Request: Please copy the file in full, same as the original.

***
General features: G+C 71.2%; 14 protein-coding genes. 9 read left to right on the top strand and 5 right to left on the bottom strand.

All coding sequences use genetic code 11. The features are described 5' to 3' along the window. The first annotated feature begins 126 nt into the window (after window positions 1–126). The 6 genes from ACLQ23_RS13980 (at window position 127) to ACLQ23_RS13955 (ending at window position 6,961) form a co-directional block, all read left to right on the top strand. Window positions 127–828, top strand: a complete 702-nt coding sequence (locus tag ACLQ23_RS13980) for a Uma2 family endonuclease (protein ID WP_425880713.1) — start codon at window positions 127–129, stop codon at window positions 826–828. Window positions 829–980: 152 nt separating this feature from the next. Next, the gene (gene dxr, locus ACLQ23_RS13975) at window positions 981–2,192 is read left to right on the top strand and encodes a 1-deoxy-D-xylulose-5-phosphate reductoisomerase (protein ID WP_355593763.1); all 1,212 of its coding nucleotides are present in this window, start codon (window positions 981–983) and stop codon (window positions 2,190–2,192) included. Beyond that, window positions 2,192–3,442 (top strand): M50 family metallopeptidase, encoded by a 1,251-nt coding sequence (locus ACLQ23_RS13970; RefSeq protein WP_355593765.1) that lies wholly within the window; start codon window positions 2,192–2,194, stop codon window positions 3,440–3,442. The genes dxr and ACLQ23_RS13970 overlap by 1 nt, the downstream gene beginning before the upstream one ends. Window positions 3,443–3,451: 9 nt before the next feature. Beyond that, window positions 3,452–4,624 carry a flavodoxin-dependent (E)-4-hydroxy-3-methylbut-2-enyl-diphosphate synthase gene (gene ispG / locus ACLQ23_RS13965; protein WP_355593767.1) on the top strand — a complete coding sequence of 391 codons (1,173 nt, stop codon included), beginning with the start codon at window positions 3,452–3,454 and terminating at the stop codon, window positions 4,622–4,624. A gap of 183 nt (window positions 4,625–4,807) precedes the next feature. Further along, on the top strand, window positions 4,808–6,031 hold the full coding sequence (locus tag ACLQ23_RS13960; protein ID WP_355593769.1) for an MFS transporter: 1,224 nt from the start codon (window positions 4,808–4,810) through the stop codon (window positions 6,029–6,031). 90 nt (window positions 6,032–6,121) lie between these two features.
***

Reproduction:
General features: G+C 71.2%; 14 protein-coding genes. 9 read left to right on the top strand and 5 right to left on the bottom strand.

All coding sequences use genetic code 11. The features are described 5' to 3' along the window. The first annotated feature begins 126 nt into the window (after window positions 1–126). The 6 genes from ACLQ23_RS13980 (at window position 127) to ACLQ23_RS13955 (ending at window position 6,961) form a co-directional block, all read left to right on the top strand. Window positions 127–828, top strand: a complete 702-nt coding sequence (locus tag ACLQ23_RS13980) for a Uma2 family endonuclease (protein ID WP_425880713.1) — start codon at window positions 127–129, stop codon at window positions 826–828. Window positions 829–980: 152 nt separating this feature from the next. Next, the gene (gene dxr, locus ACLQ23_RS13975) at window positions 981–2,192 is read left to right on the top strand and encodes a 1-deoxy-D-xylulose-5-phosphate reductoisomerase (protein ID WP_355593763.1); all 1,212 of its coding nucleotides are present in this window, start codon (window positions 981–983) and stop codon (window positions 2,190–2,192) included. Beyond that, window positions 2,192–3,442 (top strand): M50 family metallopeptidase, encoded by a 1,251-nt coding sequence (locus ACLQ23_RS13970; RefSeq protein WP_355593765.1) that lies wholly within the window; start codon window positions 2,192–2,194, stop codon window positions 3,440–3,442. The genes dxr and ACLQ23_RS13970 overlap by 1 nt, the downstream gene beginning before the upstream one ends. Window positions 3,443–3,451: 9 nt before the next feature. Beyond that, window positions 3,452–4,624 carry a flavodoxin-dependent (E)-4-hydroxy-3-methylbut-2-enyl-diphosphate synthase gene (gene ispG / locus ACLQ23_RS13965; protein WP_355593767.1) on the top strand — a complete coding sequence of 391 codons (1,173 nt, stop codon included), beginning with the start codon at window positions 3,452–3,454 and terminating at the stop codon, window positions 4,622–4,624. A gap of 183 nt (window positions 4,625–4,807) precedes the next feature. Further along, on the top strand, window positions 4,808–6,031 hold the full coding sequence (locus tag ACLQ23_RS13960; protein ID WP_355593769.1) for an MFS transporter: 1,224 nt from the start codon (window positions 4,808–4,810) through the stop codon (window positions 6,029–6,031). 90 nt (window positions 6,032–6,121) lie between these two features.